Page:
As probably all ESL teachers are aware of, many, if not most of their students have difficulties with pronunciation. Students may have a great understanding of grammar and a wide-ranging vocabulary, but if they can’t be understood when speaking, those are moot points.
But it is somewhat difficult for teachers to address every single pronunciation issue that pops up in class. Add to that, having a strictly pronunciation-oriented class can be seriously boring for the students and you. Plus, it can be downright embarrassing if teachers single out one student’s pronunciation issues.
Typically, the problem is not so much the pronunciation of words, but how students make the sounds that are combined for pronunciation. That’s why it’s necessary at times to break words into constituent sounds. We can call these sounds speech sounds or phonetics.
It is of course difficult for teachers to address every single pronunciation issue that pops up in class. With the right TESOL certification, teachers can learn how to offer a creative, insightful and engaging pronunciation class. Beware not to embarrass students by singling out their pronunciation issues.
Today we have a game that can make honing speech sounds more fun, and at the same time target weak areas. It’s called, Fun Sentence Dictation Activity. It’s something I designed many years ago when I realized, as mentioned, much of the underlying problem in pronunciation is not words but individual speech sounds.
But how do you teach sounds to a mixed class of elementary students, university students, or adults? Well, you don’t have to teach it as much as create an awareness of it in your learners’ minds then capitalize on it. And it can be done in a fun way. Read on for instructions on how to take your pronunciation classes to the next level.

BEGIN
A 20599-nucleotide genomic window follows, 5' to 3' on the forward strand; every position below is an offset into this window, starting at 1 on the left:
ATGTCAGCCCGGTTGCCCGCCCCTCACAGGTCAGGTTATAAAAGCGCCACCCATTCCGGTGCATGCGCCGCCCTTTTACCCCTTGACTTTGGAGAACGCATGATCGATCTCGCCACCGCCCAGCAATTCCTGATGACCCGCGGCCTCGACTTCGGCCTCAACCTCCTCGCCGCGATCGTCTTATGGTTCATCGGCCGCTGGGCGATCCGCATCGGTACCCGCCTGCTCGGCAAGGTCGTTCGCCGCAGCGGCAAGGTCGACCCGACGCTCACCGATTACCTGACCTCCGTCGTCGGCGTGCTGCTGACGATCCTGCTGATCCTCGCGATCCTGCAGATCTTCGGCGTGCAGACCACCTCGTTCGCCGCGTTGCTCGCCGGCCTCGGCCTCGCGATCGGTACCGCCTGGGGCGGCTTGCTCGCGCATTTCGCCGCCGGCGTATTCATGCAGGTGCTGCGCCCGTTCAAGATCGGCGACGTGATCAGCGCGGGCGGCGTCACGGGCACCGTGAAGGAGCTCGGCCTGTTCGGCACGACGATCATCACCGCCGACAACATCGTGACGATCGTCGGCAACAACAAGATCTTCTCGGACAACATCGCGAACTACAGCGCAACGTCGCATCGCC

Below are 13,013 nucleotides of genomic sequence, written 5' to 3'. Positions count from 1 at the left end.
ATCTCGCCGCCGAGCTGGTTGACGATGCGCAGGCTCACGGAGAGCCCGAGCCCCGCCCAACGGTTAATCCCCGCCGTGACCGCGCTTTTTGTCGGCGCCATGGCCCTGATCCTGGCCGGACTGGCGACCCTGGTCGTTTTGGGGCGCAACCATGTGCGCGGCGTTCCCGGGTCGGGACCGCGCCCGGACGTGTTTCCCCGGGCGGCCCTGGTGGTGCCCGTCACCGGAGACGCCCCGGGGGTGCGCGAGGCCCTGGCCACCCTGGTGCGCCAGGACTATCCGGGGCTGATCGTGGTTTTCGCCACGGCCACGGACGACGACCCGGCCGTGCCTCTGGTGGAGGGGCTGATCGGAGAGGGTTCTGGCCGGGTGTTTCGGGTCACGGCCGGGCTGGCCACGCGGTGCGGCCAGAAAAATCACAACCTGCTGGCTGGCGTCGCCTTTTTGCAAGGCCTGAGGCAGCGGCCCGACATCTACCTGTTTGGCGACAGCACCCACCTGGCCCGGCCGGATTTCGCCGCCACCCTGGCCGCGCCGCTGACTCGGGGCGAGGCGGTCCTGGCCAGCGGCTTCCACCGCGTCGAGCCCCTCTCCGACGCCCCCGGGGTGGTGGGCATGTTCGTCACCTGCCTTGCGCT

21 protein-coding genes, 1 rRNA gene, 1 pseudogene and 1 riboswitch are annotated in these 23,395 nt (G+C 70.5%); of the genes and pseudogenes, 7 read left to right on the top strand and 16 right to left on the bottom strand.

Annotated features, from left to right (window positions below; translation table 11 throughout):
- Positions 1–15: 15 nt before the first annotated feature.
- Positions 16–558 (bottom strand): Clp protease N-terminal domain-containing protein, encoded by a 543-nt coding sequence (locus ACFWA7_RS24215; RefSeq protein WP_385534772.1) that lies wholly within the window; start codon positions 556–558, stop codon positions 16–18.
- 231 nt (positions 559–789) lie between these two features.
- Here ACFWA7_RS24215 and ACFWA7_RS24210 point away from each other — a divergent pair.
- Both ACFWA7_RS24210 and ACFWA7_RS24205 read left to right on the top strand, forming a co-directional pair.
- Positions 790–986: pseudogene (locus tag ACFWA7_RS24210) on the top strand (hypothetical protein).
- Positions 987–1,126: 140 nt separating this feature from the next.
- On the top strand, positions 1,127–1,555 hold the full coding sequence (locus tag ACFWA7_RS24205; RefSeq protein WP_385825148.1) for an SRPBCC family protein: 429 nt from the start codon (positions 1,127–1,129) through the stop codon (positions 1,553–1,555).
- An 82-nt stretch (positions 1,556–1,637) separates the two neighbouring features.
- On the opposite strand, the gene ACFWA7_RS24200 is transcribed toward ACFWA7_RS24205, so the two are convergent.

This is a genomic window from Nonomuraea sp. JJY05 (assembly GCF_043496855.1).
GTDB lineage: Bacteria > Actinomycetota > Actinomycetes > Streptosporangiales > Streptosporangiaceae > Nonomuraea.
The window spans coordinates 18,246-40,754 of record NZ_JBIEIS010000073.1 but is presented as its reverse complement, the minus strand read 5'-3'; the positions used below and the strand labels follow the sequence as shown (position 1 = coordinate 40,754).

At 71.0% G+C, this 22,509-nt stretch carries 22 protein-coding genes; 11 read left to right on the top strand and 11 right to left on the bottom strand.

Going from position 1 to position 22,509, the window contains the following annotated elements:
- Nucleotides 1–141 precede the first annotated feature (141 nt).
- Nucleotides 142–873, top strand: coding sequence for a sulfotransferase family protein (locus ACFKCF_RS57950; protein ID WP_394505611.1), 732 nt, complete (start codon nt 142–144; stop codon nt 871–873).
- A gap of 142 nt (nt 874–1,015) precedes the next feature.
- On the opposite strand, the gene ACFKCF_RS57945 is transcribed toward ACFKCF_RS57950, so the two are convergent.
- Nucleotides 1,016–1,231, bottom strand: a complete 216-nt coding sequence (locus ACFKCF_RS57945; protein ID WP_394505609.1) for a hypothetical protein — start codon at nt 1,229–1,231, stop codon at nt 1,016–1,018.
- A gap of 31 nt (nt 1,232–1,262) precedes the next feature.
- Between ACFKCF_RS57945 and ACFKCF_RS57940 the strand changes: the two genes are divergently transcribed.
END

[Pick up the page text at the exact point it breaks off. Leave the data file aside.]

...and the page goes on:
It is important to be able to represent sounds for students in an unambiguous way; standard English spelling doesn’t usually do the job, so some different representations of sounds may be needed. The most common method is the IPA (International Phonetic Alphabet). There are other methods, many of which will be incorporated into the textbooks your students are using. Whatever one you choose, be certain that students understand it, and be certain that you are consistent with the way you apply it. Students will depend on it.
1. Identify Problematic Phonetic Sounds
If you’re teaching pronunciation within a specific culture, you’re likely aware of specific speech sounds that are problematic to the culture. Therefore, you know which sounds to focus on. However, if you have a mixed class, you’ll need to spend a little time interacting with them to be able to identify weak areas.